Black and Latino Voters Could Elect Donald Trump

U.S. politics might be on the edge of racial realignment. Polls show former President Donald Trump within striking distance of a majority among Hispanic voters, and as much as 20% of Black voters vote. If those percentages hold, it would be an unprecedented showing for a GOP candidate in modern times.

Among white voters, polls have shown little change since 2020, indicating shifts in white voters could ultimately determine the election. Even if a minor realignment occurs, Trump will almost certainly win. If it doesn’t, he’ll be the underdog.

The Republicans’ voting base is continuing to change. However, the GOP campaign apparatus and donors haven’t completely woken up to it. It’s past time for aggressive investments to mobilize and register new voters.

As the GOP has lost college-educated voters and gained working-class ones, the party has ended up on the defense in special elections. These contests typically are decided by affluent voters, who frequently vote. However, 2024 isn’t a special election, and GOP victory swings on turning out the kinds of voters who come out, but typically only in presidential elections — like it did when these turnout patterns helped former President Trump win in 2016 and outperform 2020 pre-election polls.

Trump’s campaign against voting by mail in 2020 defeated itself, so his daughter-in-law and new co-chair of the Republican National Committee, Lara Trump’s expression of support for legal ballot harvesting was encouraging. However, the GOP needs to go further and start talking to younger, more diverse voters — especially men — driving home a shift to the right. These votes could also be decisive in an expanded battleground in the Senate that includes Nevada and Michigan.

Polling shows that the most substantial shifts to Donald Trump are happening among those on the political fringes — people who can easily stay home. 2023 polling for the Texas Latino Conservatives PAC showed Trump doing 20 percentage points better among nonvoting Latinos than among those who voted in the midterm election in 2022.

This is no longer the GOP of the older white voter. Instead of pining for yesterday’s voters, Republicans must focus on getting a new coalition to the polls.

With the wind at the back of the GOP, polls show the most significant gains are coming among nonwhite conservative or moderate voters who already agree with them on most issues. While Black — and, in many cases, Hispanic — voters have voted historically as a bloc, more are now voting more ideologically, which benefits the former president.

While Republicans will more than likely not be able to win outright the Black vote for the foreseeable future, a realignment along ideological lines would raise the GOP vote to 25% to 30%. That would indicate a permanent 3—to 4-percentage-point shift in the national popular vote, which would likely end Republicans’ 20-year failure to capture the majority of the nationwide presidential popular vote.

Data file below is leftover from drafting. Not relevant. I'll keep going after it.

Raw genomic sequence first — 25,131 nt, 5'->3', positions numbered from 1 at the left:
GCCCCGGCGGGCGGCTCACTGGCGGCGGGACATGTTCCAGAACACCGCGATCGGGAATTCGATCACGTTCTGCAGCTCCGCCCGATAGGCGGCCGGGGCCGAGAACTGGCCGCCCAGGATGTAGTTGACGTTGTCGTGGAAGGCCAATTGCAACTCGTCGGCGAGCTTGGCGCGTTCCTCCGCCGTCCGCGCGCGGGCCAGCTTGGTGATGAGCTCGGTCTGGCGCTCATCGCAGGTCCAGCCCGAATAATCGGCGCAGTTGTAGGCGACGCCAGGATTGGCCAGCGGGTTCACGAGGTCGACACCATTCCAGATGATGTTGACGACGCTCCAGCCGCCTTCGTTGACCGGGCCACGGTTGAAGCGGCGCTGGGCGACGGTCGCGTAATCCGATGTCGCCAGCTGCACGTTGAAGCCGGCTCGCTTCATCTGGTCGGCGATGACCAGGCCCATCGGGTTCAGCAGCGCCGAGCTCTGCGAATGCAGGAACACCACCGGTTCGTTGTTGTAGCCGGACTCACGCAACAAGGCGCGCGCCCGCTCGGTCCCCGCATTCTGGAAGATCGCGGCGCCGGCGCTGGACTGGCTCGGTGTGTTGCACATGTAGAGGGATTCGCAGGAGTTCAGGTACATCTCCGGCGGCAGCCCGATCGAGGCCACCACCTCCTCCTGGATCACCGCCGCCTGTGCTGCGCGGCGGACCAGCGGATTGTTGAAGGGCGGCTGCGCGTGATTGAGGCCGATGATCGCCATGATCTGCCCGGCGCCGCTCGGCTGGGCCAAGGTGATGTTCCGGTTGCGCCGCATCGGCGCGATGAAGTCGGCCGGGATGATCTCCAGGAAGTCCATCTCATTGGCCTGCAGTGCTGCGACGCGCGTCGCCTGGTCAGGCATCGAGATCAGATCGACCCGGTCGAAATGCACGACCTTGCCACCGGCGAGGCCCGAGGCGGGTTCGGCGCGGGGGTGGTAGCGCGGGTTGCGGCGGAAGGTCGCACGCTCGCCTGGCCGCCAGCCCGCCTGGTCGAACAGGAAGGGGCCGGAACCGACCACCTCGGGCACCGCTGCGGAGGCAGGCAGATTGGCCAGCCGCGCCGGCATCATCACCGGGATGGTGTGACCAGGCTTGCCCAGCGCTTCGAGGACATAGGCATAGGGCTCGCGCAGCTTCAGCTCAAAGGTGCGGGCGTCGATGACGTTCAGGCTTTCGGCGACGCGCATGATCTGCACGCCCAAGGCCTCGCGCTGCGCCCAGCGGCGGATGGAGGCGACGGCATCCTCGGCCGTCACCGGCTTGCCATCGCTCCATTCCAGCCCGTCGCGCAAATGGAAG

Many will say we have heard all of this before. The GOP talks about minority outreach or recruits minority candidates, only to see Black voters continue to vote Democratic by 90% or more.

According to scholars Cheryl N. Laird and Ismail K. White, the extent of the Democratic advantage among black voters is a historical anomaly. In their 2020 book Steadfast Democrats: How Social Forces Shape Black Political Behavior, they wrote that Black voters are held together more by social norms that penalize the small number of Republican defectors than by shared ideological preferences.

While social institutions like the Black church continue to weaken, the authors write that pressure on conservative Black voters to continue to vote Democrat will fade. If enough individuals flip, social norms become unenforceable, and voting patterns could quickly change.

One example of this is in Starr County, Texas. The 98% Hispanic county went from a reliable Democrat stronghold to a narrow 52% to 47% split for Biden in 2020. In 2018, only a dozen voters in Starr County bucked the machine to pull a GOP primary ballot. However, a slight uptick in Republican campaigning in 2020 — for Trump, who was trying to get people back to work amid lingering Covid-19 lockdowns — was enough to generate a sudden 55-point shift.

Extending GOP gains in Starr County in 2024 requires specific campaigning within the Black community. This will involve touting recent Republican gains and focusing on issues where Democrats have left nonwhite voters behind. This will send a social signal for more individuals to flip.

What should Republicans do? Text messages, canvassing, television ads, and mailers on a scale not seen before. What should the party focus on? The southern border’s illegal immigrant crisis, the cost of living, parental rights in schools, and the green transitions are all issues that divide today’s Democratic Party from these voters. Messages about hard work and opportunity — and Democrats being a party of handouts — will resonate with Hispanics.

From Republicans, a nonwhite realignment matters for elections far beyond 2024. It would disrupt a Democratic coalition that depends on the support of culturally conservative nonwhites. With a significant shift in minority communities, the GOP would frequently be the majority party, even if it doesn’t recover well-educated white voters. With data demonstrating this core pillar of the Democratic coalition wavering, the time for a solid push is now.